Reinke U.S. Pat. No. 3,623,662 discloses the center pivot irrigation system using a worm gear drive assembly for driving the moveable carriages and also discloses an alignment sensing means whereby an electric circuit is completed by the deflection of an irrigation pipe connection plate which actuates an electric drive motor.
Kricher et al U.S. Pat. No. 3,797,517 and Seckler et al U.S. Pat. No. 3,802,627 disclose a self propelled irrigation apparatus for watering noncircular areas wherein a carriage supported deflection arm is pivoted on the main irrigation pipeline. Stress gauges and a computer operated angle encoder are used to control movement of the deflection arm to water noncircular portions of a field.
Reinke U.S. Pat. No. 3,608,826 and Reinke U.S. Pat. No. 3,750,953 both disclose the use of a cam actuated end gun for irrigating the corners of noncircular fields. A cam device mounted near the center pivot opens a control circuit which actuates a solenoid valve to provide water to the end gun.
Zybach U.S. Pat. No. 2,941,727 discloses a float operated water flow sensing device which may be situated at a number of positions along the pipeline which uses a mercury switch for activating a control circuit to turn off the pump during low flow conditions at any point along the pipeline. A water actuated piston cylinder drive means is also disclosed. Use of a wire connected to one side of an irrigation pipe and also connected to a moveable carriage as an alignment sensing means is also disclosed.
Although the above cited art represents an advance over prior art a number of the more important problems remain unsolved. An effective drive means for the moveable carriages which does not employ expensive and heavy electrical motors has not yet been disclosed. The water piston device disclosed by Zybach involves a number of complicated and expensive moving parts which will present a maintenance problem. The water piston device is also extremely heavy adding to the compaction problems already present in the motor driven carriages. The computer operated pivot arm of Kricher and Seckler offers an overly complicated and expensive method of providing water to the noncircular corners of fields. Although the solenoid actuated end gun of Reinke provides a preferable solution to the watering of corners in a field, the undesirable feature of having an electric cable stretching along the length of the pipe remains uncorrected. Another problem which needs to be addressed is a need for safety devices to stop the operation of carriages when misalignment becomes sufficient to cause damage to the irrigation pipeline.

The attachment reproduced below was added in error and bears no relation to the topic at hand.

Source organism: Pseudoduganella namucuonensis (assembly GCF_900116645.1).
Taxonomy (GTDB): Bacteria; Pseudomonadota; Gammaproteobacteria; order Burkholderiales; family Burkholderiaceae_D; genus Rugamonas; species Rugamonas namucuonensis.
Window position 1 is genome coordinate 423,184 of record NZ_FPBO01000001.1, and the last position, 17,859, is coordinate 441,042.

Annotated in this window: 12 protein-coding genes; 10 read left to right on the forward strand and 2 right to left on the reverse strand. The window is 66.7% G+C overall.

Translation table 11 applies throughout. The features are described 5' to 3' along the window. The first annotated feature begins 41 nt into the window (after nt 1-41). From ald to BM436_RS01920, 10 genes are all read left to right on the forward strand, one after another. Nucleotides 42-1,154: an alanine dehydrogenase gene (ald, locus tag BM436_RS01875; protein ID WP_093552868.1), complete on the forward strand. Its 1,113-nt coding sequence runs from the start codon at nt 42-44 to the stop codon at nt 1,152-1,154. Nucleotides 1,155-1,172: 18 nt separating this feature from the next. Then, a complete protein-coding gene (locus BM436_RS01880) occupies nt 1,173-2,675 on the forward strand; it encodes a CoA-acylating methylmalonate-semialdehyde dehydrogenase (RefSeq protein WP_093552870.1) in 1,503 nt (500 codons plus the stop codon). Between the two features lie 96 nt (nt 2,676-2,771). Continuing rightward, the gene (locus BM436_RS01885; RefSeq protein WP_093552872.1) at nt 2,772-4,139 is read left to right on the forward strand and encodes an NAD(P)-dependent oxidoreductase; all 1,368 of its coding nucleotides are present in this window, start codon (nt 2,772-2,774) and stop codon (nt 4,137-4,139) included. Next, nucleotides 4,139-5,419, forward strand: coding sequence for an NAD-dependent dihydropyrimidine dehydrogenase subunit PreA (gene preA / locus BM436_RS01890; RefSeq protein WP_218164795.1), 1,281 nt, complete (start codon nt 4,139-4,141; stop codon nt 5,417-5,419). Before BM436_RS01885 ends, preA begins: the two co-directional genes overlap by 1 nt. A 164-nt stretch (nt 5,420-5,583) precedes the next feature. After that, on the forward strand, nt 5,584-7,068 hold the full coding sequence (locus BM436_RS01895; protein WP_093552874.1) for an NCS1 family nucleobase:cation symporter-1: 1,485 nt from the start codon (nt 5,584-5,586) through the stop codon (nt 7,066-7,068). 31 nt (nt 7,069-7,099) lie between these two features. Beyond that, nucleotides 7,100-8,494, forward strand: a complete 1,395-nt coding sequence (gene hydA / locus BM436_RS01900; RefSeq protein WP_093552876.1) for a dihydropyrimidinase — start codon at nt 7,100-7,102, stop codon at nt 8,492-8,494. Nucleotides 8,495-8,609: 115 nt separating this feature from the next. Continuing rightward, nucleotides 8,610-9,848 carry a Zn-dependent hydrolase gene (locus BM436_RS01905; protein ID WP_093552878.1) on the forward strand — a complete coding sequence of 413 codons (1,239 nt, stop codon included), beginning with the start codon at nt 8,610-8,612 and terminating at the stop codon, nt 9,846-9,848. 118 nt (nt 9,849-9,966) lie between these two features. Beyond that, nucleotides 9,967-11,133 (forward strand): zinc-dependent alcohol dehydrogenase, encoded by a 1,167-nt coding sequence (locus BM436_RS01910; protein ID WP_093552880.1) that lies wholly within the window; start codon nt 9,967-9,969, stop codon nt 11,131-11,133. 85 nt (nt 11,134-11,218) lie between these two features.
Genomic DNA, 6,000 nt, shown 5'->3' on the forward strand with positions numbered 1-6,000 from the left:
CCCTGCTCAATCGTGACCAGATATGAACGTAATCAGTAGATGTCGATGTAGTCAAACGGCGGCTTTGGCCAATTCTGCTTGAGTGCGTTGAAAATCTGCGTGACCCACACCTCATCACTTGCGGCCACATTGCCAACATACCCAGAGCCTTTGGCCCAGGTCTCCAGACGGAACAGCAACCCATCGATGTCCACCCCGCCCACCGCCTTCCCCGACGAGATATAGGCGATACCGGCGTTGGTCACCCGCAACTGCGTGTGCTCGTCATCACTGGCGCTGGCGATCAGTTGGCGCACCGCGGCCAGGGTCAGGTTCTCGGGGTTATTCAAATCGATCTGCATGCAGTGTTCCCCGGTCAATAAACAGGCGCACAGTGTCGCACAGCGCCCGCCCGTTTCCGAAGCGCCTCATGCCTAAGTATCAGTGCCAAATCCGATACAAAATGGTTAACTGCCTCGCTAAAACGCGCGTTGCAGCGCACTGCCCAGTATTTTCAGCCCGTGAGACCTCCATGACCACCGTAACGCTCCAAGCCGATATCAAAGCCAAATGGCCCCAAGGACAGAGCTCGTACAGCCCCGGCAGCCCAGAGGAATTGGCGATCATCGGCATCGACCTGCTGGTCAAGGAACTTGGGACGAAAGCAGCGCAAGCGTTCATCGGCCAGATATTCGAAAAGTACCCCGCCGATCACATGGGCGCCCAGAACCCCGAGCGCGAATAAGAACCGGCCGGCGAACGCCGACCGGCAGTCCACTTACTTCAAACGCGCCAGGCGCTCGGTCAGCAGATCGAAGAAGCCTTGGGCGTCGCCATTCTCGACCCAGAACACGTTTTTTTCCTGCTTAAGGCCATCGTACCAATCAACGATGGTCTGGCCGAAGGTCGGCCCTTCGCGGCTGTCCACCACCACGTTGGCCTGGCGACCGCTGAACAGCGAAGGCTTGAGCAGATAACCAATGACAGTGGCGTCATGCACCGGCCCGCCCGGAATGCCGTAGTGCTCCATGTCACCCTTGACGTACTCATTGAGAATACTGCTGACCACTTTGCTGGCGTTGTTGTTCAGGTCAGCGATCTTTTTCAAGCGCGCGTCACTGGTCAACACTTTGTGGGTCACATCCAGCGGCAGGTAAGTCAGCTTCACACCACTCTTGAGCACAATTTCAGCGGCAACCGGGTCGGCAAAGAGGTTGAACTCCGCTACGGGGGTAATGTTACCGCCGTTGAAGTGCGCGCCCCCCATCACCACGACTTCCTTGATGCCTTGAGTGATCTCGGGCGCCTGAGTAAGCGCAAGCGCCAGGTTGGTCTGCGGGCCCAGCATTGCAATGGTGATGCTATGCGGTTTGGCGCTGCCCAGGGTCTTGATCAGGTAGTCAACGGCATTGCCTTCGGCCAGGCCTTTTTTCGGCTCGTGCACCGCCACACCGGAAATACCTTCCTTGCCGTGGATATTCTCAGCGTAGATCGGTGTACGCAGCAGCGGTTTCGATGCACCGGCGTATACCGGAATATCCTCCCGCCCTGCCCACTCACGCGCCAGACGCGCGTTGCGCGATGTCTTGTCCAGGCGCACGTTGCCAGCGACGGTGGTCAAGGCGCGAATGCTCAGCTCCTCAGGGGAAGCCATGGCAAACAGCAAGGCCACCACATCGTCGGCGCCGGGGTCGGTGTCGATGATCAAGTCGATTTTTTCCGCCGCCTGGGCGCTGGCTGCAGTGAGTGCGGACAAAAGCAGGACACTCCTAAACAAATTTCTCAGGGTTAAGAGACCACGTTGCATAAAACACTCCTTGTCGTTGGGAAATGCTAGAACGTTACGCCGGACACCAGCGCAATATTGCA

The improved center pivot irrigation system of the present invention incorporates the use of water driven turbine wheels to power the individual moveable carriages. A light weight chain drive means increases the traction of the carriage wheels and generally decreases the weight of the irrigation system. Mechanically operated alignment sensing means, end guns, and automatic shut off devices, add to the safety and efficiency of the system without incurring the cost, danger and other disadvantages associated with electrically operated components.
Accordingly, it is the primary object of the present invention to provide a water turbine drive means for a self propelled and center pivot irrigation system.